Implant placement

The subjects were anesthetized with 1 mL/10 kg of intravenously administered tiletamine hydrochloride and zolazepam hydrochloride (1:1) mixture (Zoletil 50®, Virbac, Carros, France) and xylazine hydrochloride (Rumpun®, Bayer, Leverkusen, Germany). The mongrel was put to sleep via inhalation anesthesia for implant placement and antibiotics (Biotril, Komi, Siheung, South Korea) were administered for three days following surgery.

All mandibular premolars were extracted, and the implants were placed three months later. Two implants were placed in each hemimandible and they were spaced approximately 2.5 cm apart for a total of 4 implants placed in each dog. Implant TS lll SA 3.5 × 10 mm (Osstem, Seoul, South Korea) was used, and its size was selected based on mongrel bone width and nerve location [17].

Miniscrews (1.4 × 6 mm, Jeil Medical Co., Seoul, South Korea) were placed 5 mm away from the distal implant as a reference point. Osseointegration of all implants were confirmed using a radiograph of the implant and resonance frequency analyzer (Ostell Mentor, Ostell, Gothenburg, Sweden) and ISQ values of all implants were over 70. Customized abutment and metal crowns were fabricated for Nickel Titanium (NiTi) closed coil spring engagement. The maxillary first and second premolars opposite to implant placement were further extracted to avoid unnecessary occlusal loading before corticotomy surgery.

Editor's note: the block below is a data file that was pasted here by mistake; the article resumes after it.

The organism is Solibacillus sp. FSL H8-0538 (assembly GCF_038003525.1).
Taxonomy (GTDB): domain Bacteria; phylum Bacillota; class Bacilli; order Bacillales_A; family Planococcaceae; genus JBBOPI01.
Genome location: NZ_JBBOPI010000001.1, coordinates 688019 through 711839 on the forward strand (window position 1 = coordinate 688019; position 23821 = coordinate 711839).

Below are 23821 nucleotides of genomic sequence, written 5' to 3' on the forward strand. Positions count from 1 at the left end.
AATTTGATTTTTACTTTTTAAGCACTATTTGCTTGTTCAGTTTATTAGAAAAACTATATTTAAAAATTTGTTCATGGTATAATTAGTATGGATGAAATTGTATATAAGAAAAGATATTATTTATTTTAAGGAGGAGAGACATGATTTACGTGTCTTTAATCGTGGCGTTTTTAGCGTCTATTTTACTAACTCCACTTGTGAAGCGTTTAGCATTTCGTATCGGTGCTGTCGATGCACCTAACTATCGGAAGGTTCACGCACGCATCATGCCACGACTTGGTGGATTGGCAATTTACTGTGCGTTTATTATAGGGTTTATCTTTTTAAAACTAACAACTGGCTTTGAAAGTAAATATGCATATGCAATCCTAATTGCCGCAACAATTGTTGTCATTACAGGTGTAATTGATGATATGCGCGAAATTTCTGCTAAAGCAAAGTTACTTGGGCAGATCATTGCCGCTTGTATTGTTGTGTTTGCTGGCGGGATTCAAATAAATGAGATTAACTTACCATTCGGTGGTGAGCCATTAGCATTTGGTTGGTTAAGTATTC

Surgical intervention—corticotomy around implant

Corticotomy was performed twice—once before orthodontic force loading and once 12 weeks after force loading. A flap incision was made to reveal the bone, then using a piezo-ultrasonic instrument (VarioSurg 3, Nakanishi.Inc, Tokyo, Japan). Corticotomy was performed to the cancellous bone vertically in the mesial and distal position 3 mm away from the implant and horizontally 3 mm below the implant position. Only the buccal cortical bone was removed and resection was stopped when instrument reached cancellous bone. Cortical bone around the implant was additionally perforated 20 times to induce active blood flow.

Non-precious metal crowns were delivered and heavy NiTi closed coil spring (Tomy International, Tokyo, Japan) was loaded one week post first corticotomy. A force equivalent of 500 g was applied on the implants [18] (Fig. 1).